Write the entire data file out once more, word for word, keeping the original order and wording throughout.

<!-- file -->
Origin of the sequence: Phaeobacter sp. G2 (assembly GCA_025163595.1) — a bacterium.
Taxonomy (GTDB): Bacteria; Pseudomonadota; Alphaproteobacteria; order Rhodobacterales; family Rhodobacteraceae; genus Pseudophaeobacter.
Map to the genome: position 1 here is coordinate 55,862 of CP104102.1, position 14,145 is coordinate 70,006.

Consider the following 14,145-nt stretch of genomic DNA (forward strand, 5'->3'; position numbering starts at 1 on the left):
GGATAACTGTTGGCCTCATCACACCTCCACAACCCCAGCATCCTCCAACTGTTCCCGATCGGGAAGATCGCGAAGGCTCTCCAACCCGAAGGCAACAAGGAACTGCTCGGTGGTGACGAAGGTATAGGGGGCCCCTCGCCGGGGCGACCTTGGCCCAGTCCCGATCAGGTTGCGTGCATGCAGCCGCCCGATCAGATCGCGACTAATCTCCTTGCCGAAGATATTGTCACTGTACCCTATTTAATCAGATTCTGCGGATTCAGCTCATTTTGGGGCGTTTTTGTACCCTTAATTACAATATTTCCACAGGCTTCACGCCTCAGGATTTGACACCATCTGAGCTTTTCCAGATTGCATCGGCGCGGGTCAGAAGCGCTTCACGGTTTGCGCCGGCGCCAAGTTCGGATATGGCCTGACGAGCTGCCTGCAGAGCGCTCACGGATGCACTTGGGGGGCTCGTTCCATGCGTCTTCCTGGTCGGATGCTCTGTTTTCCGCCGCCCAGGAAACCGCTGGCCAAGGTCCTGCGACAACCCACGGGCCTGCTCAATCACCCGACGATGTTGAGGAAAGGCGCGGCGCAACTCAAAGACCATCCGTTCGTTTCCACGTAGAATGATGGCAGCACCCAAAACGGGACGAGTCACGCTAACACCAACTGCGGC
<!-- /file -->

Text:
Origin of the sequence: Phaeobacter sp. G2 (assembly GCA_025163595.1) — a bacterium.
Taxonomy (GTDB): Bacteria; Pseudomonadota; Alphaproteobacteria; order Rhodobacterales; family Rhodobacteraceae; genus Pseudophaeobacter.
Map to the genome: position 1 here is coordinate 55,862 of CP104102.1, position 14,145 is coordinate 70,006.

Consider the following 14,145-nt stretch of genomic DNA (forward strand, 5'->3'; position numbering starts at 1 on the left):
GGATAACTGTTGGCCTCATCACACCTCCACAACCCCAGCATCCTCCAACTGTTCCCGATCGGGAAGATCGCGAAGGCTCTCCAACCCGAAGGCAACAAGGAACTGCTCGGTGGTGACGAAGGTATAGGGGGCCCCTCGCCGGGGCGACCTTGGCCCAGTCCCGATCAGGTTGCGTGCATGCAGCCGCCCGATCAGATCGCGACTAATCTCCTTGCCGAAGATATTGTCACTGTACCCTATTTAATCAGATTCTGCGGATTCAGCTCATTTTGGGGCGTTTTTGTACCCTTAATTACAATATTTCCACAGGCTTCACGCCTCAGGATTTGACACCATCTGAGCTTTTCCAGATTGCATCGGCGCGGGTCAGAAGCGCTTCACGGTTTGCGCCGGCGCCAAGTTCGGATATGGCCTGACGAGCTGCCTGCAGAGCGCTCACGGATGCACTTGGGGGGCTCGTTCCATGCGTCTTCCTGGTCGGATGCTCTGTTTTCCGCCGCCCAGGAAACCGCTGGCCAAGGTCCTGCGACAACCCACGGGCCTGCTCAATCACCCGACGATGTTGAGGAAAGGCGCGGCGCAACTCAAAGACCATCCGTTCGTTTCCACGTAGAATGATGGCAGCACCCAAAACGGGACGAGTCACGCTAACACCAACTGCGGC